He is a man who learnt the management game under the ‘old rules’. He was in charge of the football club, nobody else. He has managed to maintain that principle remarkably well, until now. Make no mistake, his authority has well and truly been challenged with the Rooney episode.
    Are Manchester United in decline as a force in football? Quite possibly. I don’t think they’ll win the Premier League this season. Sir Alex’s ability as a manager will mean they have a very real chance of lifting the Carling Cup, FA Cup and yes, even the Champions League this year. I don’t think much of their defence, and their much-publicised lack of buying power means they won’t win the Premier League, but the extent of their decline has been grossly exaggerated. Let’s just see where they are at the end of the season before jumping to conclusions.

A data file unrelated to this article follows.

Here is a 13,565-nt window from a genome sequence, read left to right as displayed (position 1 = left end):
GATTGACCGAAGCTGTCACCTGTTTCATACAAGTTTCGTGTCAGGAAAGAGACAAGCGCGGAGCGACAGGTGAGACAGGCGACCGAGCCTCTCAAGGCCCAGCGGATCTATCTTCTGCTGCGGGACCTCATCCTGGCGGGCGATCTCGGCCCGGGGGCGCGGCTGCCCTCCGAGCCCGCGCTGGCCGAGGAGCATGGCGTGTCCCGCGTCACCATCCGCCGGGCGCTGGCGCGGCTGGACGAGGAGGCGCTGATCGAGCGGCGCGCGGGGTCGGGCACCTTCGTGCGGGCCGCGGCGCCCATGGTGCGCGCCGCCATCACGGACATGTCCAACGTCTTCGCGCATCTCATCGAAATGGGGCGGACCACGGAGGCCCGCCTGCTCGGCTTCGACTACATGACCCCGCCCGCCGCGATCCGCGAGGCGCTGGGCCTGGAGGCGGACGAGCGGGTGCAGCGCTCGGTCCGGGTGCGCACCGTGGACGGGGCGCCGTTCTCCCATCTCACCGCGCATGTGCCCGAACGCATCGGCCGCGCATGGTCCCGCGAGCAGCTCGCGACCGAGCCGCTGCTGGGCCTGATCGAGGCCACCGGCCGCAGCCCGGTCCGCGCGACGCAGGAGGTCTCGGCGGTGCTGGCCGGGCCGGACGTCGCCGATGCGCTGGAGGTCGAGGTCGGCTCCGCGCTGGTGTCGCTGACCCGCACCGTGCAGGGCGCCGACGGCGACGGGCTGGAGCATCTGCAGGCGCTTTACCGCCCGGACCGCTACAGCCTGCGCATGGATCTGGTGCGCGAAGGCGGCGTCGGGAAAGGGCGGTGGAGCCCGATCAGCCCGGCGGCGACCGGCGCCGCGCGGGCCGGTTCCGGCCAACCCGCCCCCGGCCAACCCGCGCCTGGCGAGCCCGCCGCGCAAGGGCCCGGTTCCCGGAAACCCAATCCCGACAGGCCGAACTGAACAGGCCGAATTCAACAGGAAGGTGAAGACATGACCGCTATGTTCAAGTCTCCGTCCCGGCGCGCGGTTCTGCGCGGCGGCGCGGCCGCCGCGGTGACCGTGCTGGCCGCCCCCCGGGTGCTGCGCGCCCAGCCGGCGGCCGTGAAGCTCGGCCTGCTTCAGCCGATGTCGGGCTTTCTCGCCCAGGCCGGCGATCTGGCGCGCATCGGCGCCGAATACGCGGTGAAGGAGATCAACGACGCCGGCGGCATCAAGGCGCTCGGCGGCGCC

2. As for Rooney himself, it’s time he got real. There’s no way Manchester United are going to sell him to a rival club in this country in the next 18 months. Besides, I don’t think Chelsea will be throwing too much cash around from now on. Looking further afield, Real Madrid have made it clear they won’t be buying in the next transfer window. He has a few options left, but not many. Maybe he fancies living the sort of vacuous existence David Beckham has at LA Galaxy. How does lining up alongside Ryan Giggs, Roy Keane and Paul Scholes in midfield compare to life in LA?
    I’d advise Rooney to think very carefully about how he wants to spend the next 18 months. The way things are going, he could well end up spending them in the reserves if he’s not careful. I think he’s made a colossal mistake by getting on the wrong side of Sir Alex. However, due to Rooney’s sheer talent, Sir Alex has held out an olive branch on this occasion. I suggest he grabs it before it’s too late.

  3. I quite agree, Marcus. Rooney has made a huge miscalculation about his prospects of playing at anywhere better than United.

    He's also shown a level of disrespect for Fergie, who simply commands it in spades.

    Like I said in the first piece I wrote about this: Rooney should go into the manager's office, eat humble pie and apologise for this.


Got a comment on my Soccermongery? Write away right away!